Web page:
# Find 'n' in modulo equation

#### Albert

##### Well-known member
$n\in N$

$\text{and }(n^3 +2)\,\mod\,(2n+1)=0$

$\text{please find }n$

Last edited by a moderator:

#### topsquark

##### Well-known member
MHB Math Helper
$n\in N$

$and \,\, (n^3 +2) \,\, mod \,\, (2n+1)=0$

$please \,\, find \,\, n$
Well n = 1 by inspection.

-Dan

#### Bacterius

##### Well-known member
MHB Math Helper
Let $2n + 1 = p$. Then:

$$n^3 + 2 \equiv \left [ 2^{-1} (p - 1) \right ]^3 + 2 \equiv 2 - 2^{-3} \pmod{p}$$

Thus, to satisfy your condition, we require:

$$2^{-3} \equiv 2 \pmod{p} ~ ~ \implies ~ ~ 2^{-4} \equiv 1 \pmod{p} ~ ~ \implies 2^4 \equiv 16 \equiv 1 \pmod{p}$$

Therefore the only solutions for $p$ are $\{1, 3, 5, 15\}$, which translate to $n = \{0, 1, 2, 7\}$.

May be verified experimentally:

Code:
>>> for n in range(10000):
...     p = 2 * n + 1
...     r = (pow(n, 3, p) + 2) % p
...     if r == 0:
...             print(n)
...
0
1
2
7
>>>

#### Albert

##### Well-known member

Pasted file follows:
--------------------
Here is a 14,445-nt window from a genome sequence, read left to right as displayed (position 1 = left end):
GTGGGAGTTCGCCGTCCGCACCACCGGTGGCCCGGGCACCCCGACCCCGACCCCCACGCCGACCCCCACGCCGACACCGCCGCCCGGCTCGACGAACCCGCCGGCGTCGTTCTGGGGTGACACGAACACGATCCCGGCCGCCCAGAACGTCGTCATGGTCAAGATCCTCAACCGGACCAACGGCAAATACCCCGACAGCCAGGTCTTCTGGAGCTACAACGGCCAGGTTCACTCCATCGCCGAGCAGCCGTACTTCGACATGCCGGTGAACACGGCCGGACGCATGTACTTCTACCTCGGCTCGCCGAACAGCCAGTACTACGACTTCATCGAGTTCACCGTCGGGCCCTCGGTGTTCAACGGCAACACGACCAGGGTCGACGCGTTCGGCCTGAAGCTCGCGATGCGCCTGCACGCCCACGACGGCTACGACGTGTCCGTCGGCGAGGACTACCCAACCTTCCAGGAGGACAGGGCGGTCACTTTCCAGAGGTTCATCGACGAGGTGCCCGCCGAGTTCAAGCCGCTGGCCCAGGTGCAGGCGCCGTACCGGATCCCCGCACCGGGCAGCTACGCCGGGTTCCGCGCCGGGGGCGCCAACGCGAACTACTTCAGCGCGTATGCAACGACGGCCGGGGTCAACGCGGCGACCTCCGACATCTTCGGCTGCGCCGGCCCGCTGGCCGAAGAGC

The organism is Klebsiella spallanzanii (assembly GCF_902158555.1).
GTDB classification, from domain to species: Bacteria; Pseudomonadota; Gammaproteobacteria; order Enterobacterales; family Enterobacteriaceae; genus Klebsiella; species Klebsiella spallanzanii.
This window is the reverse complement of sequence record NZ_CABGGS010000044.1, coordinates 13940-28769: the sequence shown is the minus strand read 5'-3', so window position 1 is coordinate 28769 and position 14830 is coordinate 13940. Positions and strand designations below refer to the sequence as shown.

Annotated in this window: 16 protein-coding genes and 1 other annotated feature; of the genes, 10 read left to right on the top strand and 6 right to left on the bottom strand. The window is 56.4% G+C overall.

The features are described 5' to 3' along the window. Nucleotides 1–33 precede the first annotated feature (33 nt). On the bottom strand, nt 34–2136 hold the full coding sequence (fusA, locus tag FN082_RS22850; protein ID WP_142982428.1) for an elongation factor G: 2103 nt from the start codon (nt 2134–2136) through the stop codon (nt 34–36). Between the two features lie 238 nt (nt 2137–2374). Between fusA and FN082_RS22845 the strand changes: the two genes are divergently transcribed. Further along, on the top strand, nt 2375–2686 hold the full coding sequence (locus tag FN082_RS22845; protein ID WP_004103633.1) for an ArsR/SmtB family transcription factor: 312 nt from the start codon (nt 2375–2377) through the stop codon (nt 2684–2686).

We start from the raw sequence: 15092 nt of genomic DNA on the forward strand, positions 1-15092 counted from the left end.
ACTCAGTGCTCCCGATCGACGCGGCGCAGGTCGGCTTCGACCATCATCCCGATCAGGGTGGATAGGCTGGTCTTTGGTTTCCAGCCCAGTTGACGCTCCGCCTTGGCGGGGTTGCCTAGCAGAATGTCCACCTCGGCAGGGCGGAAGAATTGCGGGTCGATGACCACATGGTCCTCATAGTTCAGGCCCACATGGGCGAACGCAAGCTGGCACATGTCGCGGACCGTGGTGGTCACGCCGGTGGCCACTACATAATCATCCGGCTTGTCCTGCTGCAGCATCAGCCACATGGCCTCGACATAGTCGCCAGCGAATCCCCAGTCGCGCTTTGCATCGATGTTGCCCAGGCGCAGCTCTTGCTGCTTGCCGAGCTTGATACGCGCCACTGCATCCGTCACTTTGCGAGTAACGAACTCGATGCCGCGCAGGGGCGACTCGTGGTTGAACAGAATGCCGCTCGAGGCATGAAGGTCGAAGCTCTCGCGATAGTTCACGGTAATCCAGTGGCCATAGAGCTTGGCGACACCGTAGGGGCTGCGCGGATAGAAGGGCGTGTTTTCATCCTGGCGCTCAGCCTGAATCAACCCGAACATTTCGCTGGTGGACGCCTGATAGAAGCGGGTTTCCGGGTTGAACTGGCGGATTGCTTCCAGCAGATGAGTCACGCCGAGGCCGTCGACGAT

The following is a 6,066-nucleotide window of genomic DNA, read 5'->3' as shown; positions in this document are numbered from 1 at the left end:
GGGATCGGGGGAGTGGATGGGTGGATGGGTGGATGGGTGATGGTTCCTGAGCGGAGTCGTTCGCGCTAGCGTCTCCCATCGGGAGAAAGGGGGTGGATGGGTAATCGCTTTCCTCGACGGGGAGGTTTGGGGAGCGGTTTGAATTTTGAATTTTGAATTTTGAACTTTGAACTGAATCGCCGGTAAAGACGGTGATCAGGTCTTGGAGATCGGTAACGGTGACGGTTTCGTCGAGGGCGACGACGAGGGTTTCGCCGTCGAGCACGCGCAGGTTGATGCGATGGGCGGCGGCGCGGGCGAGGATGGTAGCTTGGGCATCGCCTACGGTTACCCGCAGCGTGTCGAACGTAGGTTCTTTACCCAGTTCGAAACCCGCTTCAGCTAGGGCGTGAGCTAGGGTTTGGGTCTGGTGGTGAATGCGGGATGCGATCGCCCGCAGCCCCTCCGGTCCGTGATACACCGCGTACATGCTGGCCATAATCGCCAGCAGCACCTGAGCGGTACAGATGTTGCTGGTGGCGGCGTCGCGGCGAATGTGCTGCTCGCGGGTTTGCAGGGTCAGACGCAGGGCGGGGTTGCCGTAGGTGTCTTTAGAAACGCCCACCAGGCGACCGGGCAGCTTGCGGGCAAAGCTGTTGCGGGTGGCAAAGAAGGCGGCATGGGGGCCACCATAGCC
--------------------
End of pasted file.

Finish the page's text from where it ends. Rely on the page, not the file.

Bacterius:
but here n is a positive integer number so n=0 should be deleted

Albert

#### MarkFL

Staff member
I believe some definitions of $\mathbb{N}$ include zero, but most do not.

#### Albert

##### Well-known member
$\text{here is my solution: for }\,n^3+2\,\mod\,2n+1=0$
$\text{we have }\,8n^3+16\,\mod\,2n+1=0$
$\text{but }\,8n^3+16\,\mod\,2n+1=15$
$\therefore\,15\,\mod\,2n+1=0$
$\text{and }\,n=\begin{Bmatrix} 1,2,7 \end{Bmatrix}$

Last edited:

#### MarkFL

Staff member
Albert,

Just a LaTeX tip...to include text within your code, so that it is not italicized like the variables are, use the \text{} command, e.g., \text{insert text here}. Leave everything else outside of the braces.

#### Bacterius

##### Well-known member
MHB Math Helper
Bacterius:
Your definition of $\mathbb{N}$ was unclear, thus I conservatively included $n = 0$.